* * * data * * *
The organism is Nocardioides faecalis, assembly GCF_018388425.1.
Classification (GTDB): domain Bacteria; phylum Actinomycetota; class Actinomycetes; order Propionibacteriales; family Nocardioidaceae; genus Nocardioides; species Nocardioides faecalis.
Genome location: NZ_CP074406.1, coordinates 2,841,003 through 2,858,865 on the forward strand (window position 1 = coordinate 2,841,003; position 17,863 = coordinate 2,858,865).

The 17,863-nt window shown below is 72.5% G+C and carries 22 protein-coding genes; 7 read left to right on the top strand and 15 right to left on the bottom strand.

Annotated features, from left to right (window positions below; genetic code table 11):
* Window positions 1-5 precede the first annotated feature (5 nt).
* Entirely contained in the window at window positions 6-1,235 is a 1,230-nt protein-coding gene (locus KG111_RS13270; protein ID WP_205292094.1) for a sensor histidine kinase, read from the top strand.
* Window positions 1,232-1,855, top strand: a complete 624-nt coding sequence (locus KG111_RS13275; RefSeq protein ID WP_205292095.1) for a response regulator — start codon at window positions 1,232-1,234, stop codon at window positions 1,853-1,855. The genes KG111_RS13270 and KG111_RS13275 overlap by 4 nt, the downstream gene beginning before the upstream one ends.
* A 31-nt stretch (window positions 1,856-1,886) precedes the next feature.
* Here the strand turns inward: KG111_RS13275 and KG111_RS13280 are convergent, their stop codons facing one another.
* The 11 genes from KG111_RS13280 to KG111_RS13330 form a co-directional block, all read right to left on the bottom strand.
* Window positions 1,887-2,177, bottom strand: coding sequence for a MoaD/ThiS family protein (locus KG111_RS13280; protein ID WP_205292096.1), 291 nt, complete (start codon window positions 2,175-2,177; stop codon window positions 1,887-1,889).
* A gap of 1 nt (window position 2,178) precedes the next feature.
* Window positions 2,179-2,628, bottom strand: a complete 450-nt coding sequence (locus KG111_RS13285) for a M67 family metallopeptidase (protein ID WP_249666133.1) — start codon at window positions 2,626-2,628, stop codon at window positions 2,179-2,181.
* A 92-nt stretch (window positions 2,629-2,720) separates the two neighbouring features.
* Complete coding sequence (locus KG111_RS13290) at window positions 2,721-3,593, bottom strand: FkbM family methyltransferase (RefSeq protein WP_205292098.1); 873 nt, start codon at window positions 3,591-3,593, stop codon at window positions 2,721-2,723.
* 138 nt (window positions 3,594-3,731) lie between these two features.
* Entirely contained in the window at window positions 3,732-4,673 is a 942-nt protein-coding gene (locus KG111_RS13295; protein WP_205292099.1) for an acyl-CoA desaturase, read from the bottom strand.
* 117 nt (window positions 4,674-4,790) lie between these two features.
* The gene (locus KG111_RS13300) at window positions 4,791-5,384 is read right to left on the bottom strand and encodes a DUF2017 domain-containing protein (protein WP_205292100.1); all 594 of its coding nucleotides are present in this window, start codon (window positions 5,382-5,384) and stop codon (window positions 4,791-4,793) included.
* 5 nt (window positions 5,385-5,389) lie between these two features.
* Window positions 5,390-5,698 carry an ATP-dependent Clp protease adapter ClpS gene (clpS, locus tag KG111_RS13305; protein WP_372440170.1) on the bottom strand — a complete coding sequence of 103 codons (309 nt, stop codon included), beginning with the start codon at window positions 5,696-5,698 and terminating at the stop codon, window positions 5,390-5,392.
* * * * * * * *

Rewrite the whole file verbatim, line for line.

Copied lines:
The organism is Nocardioides faecalis, assembly GCF_018388425.1.
Classification (GTDB): domain Bacteria; phylum Actinomycetota; class Actinomycetes; order Propionibacteriales; family Nocardioidaceae; genus Nocardioides; species Nocardioides faecalis.
Genome location: NZ_CP074406.1, coordinates 2,841,003 through 2,858,865 on the forward strand (window position 1 = coordinate 2,841,003; position 17,863 = coordinate 2,858,865).

The 17,863-nt window shown below is 72.5% G+C and carries 22 protein-coding genes; 7 read left to right on the top strand and 15 right to left on the bottom strand.

Annotated features, from left to right (window positions below; genetic code table 11):
* Window positions 1-5 precede the first annotated feature (5 nt).
* Entirely contained in the window at window positions 6-1,235 is a 1,230-nt protein-coding gene (locus KG111_RS13270; protein ID WP_205292094.1) for a sensor histidine kinase, read from the top strand.
* Window positions 1,232-1,855, top strand: a complete 624-nt coding sequence (locus KG111_RS13275; RefSeq protein ID WP_205292095.1) for a response regulator — start codon at window positions 1,232-1,234, stop codon at window positions 1,853-1,855. The genes KG111_RS13270 and KG111_RS13275 overlap by 4 nt, the downstream gene beginning before the upstream one ends.
* A 31-nt stretch (window positions 1,856-1,886) precedes the next feature.
* Here the strand turns inward: KG111_RS13275 and KG111_RS13280 are convergent, their stop codons facing one another.
* The 11 genes from KG111_RS13280 to KG111_RS13330 form a co-directional block, all read right to left on the bottom strand.
* Window positions 1,887-2,177, bottom strand: coding sequence for a MoaD/ThiS family protein (locus KG111_RS13280; protein ID WP_205292096.1), 291 nt, complete (start codon window positions 2,175-2,177; stop codon window positions 1,887-1,889).
* A gap of 1 nt (window position 2,178) precedes the next feature.
* Window positions 2,179-2,628, bottom strand: a complete 450-nt coding sequence (locus KG111_RS13285) for a M67 family metallopeptidase (protein ID WP_249666133.1) — start codon at window positions 2,626-2,628, stop codon at window positions 2,179-2,181.
* A 92-nt stretch (window positions 2,629-2,720) separates the two neighbouring features.
* Complete coding sequence (locus KG111_RS13290) at window positions 2,721-3,593, bottom strand: FkbM family methyltransferase (RefSeq protein WP_205292098.1); 873 nt, start codon at window positions 3,591-3,593, stop codon at window positions 2,721-2,723.
* 138 nt (window positions 3,594-3,731) lie between these two features.
* Entirely contained in the window at window positions 3,732-4,673 is a 942-nt protein-coding gene (locus KG111_RS13295; protein WP_205292099.1) for an acyl-CoA desaturase, read from the bottom strand.
* 117 nt (window positions 4,674-4,790) lie between these two features.
* The gene (locus KG111_RS13300) at window positions 4,791-5,384 is read right to left on the bottom strand and encodes a DUF2017 domain-containing protein (protein WP_205292100.1); all 594 of its coding nucleotides are present in this window, start codon (window positions 5,382-5,384) and stop codon (window positions 4,791-4,793) included.
* 5 nt (window positions 5,385-5,389) lie between these two features.
* Window positions 5,390-5,698 carry an ATP-dependent Clp protease adapter ClpS gene (clpS, locus tag KG111_RS13305; protein WP_372440170.1) on the bottom strand — a complete coding sequence of 103 codons (309 nt, stop codon included), beginning with the start codon at window positions 5,696-5,698 and terminating at the stop codon, window positions 5,390-5,392.